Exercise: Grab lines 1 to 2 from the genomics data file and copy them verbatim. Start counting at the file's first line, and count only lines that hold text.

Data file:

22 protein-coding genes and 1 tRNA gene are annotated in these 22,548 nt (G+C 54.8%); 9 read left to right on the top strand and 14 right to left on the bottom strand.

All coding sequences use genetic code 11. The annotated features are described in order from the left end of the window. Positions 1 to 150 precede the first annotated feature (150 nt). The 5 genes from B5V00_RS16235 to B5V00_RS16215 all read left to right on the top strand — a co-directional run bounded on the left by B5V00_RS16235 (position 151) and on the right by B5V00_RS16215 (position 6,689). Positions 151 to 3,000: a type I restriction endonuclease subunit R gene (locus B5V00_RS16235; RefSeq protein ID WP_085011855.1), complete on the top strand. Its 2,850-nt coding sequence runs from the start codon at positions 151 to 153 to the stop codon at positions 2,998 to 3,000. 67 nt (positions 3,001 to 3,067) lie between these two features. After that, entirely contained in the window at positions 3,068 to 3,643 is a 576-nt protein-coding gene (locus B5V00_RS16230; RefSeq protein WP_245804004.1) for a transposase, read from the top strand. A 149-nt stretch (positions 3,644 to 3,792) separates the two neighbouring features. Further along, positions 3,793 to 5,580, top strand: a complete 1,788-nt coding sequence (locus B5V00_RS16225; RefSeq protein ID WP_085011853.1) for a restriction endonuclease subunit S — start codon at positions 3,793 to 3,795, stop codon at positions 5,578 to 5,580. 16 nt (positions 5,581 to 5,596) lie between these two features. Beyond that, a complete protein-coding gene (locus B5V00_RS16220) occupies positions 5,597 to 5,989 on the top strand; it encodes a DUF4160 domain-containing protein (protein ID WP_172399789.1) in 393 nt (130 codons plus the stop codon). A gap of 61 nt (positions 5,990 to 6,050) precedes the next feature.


22 protein-coding genes and 1 tRNA gene are annotated in these 22,548 nt (G+C 54.8%); 9 read left to right on the top strand and 14 right to left on the bottom strand.

All coding sequences use genetic code 11. The annotated features are described in order from the left end of the window. Positions 1 to 150 precede the first annotated feature (150 nt). The 5 genes from B5V00_RS16235 to B5V00_RS16215 all read left to right on the top strand — a co-directional run bounded on the left by B5V00_RS16235 (position 151) and on the right by B5V00_RS16215 (position 6,689). Positions 151 to 3,000: a type I restriction endonuclease subunit R gene (locus B5V00_RS16235; RefSeq protein ID WP_085011855.1), complete on the top strand. Its 2,850-nt coding sequence runs from the start codon at positions 151 to 153 to the stop codon at positions 2,998 to 3,000. 67 nt (positions 3,001 to 3,067) lie between these two features. After that, entirely contained in the window at positions 3,068 to 3,643 is a 576-nt protein-coding gene (locus B5V00_RS16230; RefSeq protein WP_245804004.1) for a transposase, read from the top strand. A 149-nt stretch (positions 3,644 to 3,792) separates the two neighbouring features. Further along, positions 3,793 to 5,580, top strand: a complete 1,788-nt coding sequence (locus B5V00_RS16225; RefSeq protein ID WP_085011853.1) for a restriction endonuclease subunit S — start codon at positions 3,793 to 3,795, stop codon at positions 5,578 to 5,580. 16 nt (positions 5,581 to 5,596) lie between these two features. Beyond that, a complete protein-coding gene (locus B5V00_RS16220) occupies positions 5,597 to 5,989 on the top strand; it encodes a DUF4160 domain-containing protein (protein ID WP_172399789.1) in 393 nt (130 codons plus the stop codon). A gap of 61 nt (positions 5,990 to 6,050) precedes the next feature.